The Trouble with ROI

Three examples of why calculating return on investment (ROI) for company benefits can be a tricky proposition.

By Steve Bates Aug 25, 2016

Example #1: Linking fitness trackers to health outcomes

The promise: Employers that give monitors to employees could transmit resulting data to a wellness provider and try to correlate it with insurance claims to assess health and cost outcomes.

The problem: Maybe only the healthiest people use the trackers. Or users could be going out for fast food after workouts. Also, can you trust a wellness provider’s analysis?

A possible path forward: While there’s no hard-and-fast evidence that fitness trackers will improve the health of your workforce, offering them as a voluntary perk could boost morale while raising awareness about health.


Example #2: Connecting wellness initiatives to stock returns 

The promise: Some data indicate that companies that invest in workforce health have better stock returns than other firms.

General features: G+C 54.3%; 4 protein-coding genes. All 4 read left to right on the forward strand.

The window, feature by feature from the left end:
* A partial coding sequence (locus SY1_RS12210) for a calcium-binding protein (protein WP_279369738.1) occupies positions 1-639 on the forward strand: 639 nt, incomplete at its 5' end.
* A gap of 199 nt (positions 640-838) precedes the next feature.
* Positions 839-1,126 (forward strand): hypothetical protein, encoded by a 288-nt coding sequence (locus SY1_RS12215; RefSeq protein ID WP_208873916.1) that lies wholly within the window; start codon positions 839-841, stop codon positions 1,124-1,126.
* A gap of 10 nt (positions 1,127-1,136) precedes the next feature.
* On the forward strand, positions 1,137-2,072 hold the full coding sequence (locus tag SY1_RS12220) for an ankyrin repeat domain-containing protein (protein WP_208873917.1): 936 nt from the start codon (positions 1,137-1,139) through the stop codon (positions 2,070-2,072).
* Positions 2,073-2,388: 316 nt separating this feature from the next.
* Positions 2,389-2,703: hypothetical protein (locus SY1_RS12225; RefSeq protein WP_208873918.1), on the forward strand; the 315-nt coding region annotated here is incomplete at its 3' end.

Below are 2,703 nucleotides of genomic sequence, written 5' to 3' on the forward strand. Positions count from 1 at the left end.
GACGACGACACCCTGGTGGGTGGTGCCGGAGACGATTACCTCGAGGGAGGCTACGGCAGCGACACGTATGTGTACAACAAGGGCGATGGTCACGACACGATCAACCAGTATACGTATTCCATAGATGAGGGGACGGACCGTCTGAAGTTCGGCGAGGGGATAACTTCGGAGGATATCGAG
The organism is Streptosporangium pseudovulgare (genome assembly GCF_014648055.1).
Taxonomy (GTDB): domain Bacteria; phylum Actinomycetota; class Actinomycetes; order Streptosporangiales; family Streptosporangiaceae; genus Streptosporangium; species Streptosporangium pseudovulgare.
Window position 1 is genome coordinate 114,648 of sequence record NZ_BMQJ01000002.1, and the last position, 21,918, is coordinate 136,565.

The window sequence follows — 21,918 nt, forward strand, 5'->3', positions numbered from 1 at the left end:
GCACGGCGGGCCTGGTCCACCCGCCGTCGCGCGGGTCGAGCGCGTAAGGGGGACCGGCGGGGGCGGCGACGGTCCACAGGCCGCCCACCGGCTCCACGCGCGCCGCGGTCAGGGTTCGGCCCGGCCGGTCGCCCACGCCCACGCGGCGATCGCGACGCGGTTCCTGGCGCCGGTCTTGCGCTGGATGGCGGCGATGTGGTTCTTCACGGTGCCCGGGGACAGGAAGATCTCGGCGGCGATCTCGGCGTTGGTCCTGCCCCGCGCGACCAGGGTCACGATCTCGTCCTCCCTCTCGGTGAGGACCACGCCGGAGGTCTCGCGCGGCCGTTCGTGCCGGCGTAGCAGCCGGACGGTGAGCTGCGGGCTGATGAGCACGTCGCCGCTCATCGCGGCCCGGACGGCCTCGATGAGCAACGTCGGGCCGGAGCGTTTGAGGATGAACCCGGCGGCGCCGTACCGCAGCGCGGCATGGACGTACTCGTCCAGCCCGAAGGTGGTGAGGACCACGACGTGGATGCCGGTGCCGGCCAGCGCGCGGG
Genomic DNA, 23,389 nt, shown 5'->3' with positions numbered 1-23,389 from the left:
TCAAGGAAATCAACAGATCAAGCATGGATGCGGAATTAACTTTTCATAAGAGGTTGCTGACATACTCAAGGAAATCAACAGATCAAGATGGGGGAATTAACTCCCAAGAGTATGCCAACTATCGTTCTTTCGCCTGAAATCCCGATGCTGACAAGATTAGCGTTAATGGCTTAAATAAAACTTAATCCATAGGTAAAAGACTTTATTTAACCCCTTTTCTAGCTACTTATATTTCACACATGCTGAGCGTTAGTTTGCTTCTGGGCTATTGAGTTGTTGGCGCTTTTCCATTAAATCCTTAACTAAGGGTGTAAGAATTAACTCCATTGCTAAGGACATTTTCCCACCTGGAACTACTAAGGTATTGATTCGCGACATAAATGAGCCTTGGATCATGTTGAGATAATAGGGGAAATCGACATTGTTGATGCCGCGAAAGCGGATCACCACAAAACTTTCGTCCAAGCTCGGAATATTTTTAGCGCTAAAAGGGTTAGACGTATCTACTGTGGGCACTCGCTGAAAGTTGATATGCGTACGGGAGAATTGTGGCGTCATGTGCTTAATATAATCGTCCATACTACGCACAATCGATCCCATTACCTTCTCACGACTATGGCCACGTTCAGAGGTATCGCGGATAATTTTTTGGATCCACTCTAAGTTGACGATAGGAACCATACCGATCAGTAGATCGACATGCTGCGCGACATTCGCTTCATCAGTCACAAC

The problem: One can’t assume that wellness programs caused better financial results. It may be just as likely that businesses with rising stock prices have more cash to invest in health initiatives. 

A possible path forward: Instead of trying to link wellness programs to the bottom line, consider probing employees’ satisfaction with this benefit to glean insight into how you might serve your workforce better. 


Example #3: Assessing retirement programs

The promise: In theory, a strong 401(k) plan could be linked to the financial health of employees, which in turn relates to retirement readiness and workforce planning.

The problem: Market volatility and employees’ potential lack of interest in, and knowledge about, finance limit the validity of any analysis. 

A possible path forward: Provide employees with regular information and training on investment options and how workers can hone their financial skills. This will help ensure that your workforce has the tools needed to take maximum advantage of what you offer. 

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